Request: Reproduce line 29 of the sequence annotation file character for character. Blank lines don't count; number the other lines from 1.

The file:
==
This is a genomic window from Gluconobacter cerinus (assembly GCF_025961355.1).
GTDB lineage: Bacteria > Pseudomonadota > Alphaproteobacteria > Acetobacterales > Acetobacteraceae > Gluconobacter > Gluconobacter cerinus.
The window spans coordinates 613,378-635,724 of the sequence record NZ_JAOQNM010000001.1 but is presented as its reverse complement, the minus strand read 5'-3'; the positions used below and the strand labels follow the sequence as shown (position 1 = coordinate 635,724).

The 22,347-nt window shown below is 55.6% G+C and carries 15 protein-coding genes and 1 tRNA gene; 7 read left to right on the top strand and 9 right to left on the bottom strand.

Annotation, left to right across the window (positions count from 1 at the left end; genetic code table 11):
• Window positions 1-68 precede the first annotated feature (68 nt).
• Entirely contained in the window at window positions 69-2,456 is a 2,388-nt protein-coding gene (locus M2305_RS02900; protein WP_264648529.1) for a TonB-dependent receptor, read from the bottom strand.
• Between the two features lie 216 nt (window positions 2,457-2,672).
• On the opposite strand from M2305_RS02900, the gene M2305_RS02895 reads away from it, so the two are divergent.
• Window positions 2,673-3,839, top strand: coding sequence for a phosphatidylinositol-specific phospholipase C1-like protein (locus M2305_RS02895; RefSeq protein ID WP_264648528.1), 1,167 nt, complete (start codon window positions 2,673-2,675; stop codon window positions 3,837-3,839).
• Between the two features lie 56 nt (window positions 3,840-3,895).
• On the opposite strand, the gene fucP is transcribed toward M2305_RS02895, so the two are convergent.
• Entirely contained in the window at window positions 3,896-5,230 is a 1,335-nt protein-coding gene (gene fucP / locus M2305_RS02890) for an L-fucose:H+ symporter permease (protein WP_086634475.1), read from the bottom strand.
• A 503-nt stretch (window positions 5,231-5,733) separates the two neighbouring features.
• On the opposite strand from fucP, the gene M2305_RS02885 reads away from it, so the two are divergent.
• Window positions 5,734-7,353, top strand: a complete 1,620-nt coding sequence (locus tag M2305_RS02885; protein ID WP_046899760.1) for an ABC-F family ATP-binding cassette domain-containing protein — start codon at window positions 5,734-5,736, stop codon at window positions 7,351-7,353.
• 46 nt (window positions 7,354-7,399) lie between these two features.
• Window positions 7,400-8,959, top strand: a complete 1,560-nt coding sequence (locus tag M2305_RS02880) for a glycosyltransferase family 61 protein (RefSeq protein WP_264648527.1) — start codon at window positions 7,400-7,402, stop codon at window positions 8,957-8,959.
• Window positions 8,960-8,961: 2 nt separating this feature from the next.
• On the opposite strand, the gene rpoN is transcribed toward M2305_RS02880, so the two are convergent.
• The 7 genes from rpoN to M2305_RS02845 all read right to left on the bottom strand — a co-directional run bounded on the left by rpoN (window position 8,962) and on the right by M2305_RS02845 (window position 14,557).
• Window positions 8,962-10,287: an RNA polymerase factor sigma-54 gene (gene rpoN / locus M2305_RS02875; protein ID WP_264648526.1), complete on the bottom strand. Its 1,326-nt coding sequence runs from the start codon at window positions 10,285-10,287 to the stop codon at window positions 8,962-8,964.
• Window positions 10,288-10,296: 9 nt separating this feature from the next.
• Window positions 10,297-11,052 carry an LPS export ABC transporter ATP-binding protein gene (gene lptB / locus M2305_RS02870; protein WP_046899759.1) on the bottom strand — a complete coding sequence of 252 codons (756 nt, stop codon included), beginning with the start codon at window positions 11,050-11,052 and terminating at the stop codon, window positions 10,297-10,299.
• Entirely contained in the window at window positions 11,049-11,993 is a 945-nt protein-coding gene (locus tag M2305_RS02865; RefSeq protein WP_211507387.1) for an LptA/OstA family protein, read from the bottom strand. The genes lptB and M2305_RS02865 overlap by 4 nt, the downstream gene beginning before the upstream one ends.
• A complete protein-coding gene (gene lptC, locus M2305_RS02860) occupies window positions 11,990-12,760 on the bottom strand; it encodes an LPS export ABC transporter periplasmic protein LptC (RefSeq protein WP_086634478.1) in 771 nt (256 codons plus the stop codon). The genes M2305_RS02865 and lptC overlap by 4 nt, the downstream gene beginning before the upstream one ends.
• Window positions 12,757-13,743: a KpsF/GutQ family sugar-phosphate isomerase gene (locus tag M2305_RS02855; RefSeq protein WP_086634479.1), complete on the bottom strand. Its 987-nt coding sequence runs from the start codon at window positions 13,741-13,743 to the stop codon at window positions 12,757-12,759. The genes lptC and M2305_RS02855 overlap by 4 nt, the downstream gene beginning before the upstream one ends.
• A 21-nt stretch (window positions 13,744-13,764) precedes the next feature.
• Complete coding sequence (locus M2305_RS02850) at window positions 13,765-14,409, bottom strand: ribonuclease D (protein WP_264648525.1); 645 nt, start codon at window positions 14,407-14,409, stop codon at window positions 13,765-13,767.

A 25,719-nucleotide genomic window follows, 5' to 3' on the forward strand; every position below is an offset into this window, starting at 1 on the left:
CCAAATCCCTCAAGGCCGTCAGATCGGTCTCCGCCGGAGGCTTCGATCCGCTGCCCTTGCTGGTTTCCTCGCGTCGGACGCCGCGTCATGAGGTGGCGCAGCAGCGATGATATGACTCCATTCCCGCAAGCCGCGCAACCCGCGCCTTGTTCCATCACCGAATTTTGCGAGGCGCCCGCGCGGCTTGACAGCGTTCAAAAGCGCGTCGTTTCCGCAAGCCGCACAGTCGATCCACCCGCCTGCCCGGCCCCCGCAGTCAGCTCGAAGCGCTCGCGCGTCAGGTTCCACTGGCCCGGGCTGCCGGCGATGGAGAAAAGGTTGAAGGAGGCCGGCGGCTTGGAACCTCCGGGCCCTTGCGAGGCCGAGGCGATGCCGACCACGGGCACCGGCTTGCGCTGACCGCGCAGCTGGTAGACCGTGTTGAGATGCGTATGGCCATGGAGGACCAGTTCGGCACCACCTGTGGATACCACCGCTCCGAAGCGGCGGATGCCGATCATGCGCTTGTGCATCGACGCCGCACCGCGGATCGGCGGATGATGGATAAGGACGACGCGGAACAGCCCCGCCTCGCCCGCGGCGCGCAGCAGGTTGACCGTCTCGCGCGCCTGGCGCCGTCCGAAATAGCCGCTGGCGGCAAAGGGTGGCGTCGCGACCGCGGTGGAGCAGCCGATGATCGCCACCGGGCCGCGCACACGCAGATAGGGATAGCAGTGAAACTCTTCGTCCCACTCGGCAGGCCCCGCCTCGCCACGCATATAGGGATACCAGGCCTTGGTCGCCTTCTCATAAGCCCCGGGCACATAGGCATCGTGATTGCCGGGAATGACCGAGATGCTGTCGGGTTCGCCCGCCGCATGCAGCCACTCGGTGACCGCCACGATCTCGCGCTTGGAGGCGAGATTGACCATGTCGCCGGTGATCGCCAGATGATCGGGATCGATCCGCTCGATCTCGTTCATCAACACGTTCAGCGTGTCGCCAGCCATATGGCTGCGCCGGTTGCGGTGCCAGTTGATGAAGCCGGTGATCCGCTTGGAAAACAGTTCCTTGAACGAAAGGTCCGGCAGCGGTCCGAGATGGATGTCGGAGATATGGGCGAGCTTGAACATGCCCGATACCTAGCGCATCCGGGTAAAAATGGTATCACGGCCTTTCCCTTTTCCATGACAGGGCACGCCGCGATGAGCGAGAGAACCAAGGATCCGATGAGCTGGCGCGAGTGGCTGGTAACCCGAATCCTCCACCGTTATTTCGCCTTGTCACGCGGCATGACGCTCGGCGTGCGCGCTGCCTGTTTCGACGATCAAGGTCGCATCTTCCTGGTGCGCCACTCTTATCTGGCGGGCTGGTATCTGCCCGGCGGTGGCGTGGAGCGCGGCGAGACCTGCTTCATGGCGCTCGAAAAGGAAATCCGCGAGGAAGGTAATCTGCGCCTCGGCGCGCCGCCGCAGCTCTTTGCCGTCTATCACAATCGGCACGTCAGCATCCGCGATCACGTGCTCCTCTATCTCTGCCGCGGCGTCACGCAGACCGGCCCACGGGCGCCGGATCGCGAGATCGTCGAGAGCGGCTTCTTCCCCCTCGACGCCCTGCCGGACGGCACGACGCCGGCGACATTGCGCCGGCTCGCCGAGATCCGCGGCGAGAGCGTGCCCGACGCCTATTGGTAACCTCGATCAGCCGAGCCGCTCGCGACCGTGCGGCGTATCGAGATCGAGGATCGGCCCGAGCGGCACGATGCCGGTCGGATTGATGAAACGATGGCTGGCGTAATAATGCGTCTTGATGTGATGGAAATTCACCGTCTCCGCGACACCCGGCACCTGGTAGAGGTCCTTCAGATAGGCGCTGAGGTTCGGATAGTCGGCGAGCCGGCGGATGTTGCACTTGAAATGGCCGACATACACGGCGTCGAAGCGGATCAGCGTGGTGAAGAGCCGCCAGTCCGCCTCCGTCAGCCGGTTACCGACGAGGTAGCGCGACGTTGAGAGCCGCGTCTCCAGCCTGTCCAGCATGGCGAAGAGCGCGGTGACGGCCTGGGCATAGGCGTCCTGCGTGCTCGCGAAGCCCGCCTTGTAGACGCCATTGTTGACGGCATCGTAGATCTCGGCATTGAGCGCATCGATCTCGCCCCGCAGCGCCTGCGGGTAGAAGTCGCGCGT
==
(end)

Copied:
• Complete coding sequence (locus M2305_RS02850) at window positions 13,765-14,409, bottom strand: ribonuclease D (protein WP_264648525.1); 645 nt, start codon at window positions 14,407-14,409, stop codon at window positions 13,765-13,767.